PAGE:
# Find $\int{\frac{e^{2x}}{1+e^x}}dx$

Find $$\int{\frac{e^{2x}}{1+e^x}}dx$$

I did the following substitution: $$u=e^x\Rightarrow du=e^x dx\Rightarrow \int{\frac{u}{1+u}du}=\int1du-\int\frac{1}{u+1}du=u-\ln{u}=e^x-\ln{(e^x+1)}+C$$

I know this is the correct answer, however my initial approach was as follows: $$u=1+e^x\Rightarrow du=e^xdx$$ and $$e^x=u-1\Rightarrow \int\frac{u-1}{u}=\int1du-\int\frac{1}{u}du=u-\ln u=1+e^x-\ln (1+e^x)+C$$. Are these two answers equivalent due to the arbitrariness of the constant? Or is there an error in what I did in my substitution of $$u=1+e^x$$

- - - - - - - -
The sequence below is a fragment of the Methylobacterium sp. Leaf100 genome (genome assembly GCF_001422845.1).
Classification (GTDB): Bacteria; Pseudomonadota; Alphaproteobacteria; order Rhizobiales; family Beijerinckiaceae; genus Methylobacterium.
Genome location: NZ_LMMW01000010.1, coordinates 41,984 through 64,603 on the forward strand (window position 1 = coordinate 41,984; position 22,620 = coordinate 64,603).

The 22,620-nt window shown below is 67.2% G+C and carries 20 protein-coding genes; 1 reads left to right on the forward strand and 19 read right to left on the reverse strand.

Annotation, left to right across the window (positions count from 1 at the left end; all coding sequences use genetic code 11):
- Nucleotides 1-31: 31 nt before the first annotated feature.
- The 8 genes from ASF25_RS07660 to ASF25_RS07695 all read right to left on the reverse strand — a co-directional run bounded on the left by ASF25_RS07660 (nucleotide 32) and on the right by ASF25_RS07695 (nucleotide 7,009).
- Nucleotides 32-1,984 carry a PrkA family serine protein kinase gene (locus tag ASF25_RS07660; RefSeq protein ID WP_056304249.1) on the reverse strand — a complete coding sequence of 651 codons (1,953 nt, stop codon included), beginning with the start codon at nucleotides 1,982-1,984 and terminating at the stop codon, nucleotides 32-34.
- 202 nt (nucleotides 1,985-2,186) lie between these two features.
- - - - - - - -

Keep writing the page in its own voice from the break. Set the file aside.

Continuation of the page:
• Yes, the constant $C$ completely absorbs the $1$... Aug 4, 2021 at 18:12
• How did you go from $e^{2 x}$ to just $u$ in the numerator?? Aug 4, 2021 at 19:28
• @DavidG.Stork since $e^2x = (e^x)^2$ then one of those gets taken care of with the $du = e^x dx$ and the other $e^x$ can be replaced with $u$ Aug 5, 2021 at 19:34

## 1 Answer

They are the same answer, for the reason that you have mentioned:$$1+e^x-\ln(1+e^x)+C=e^x-\ln(1+e^x)+C'$$if we take $$C'=C+1$$.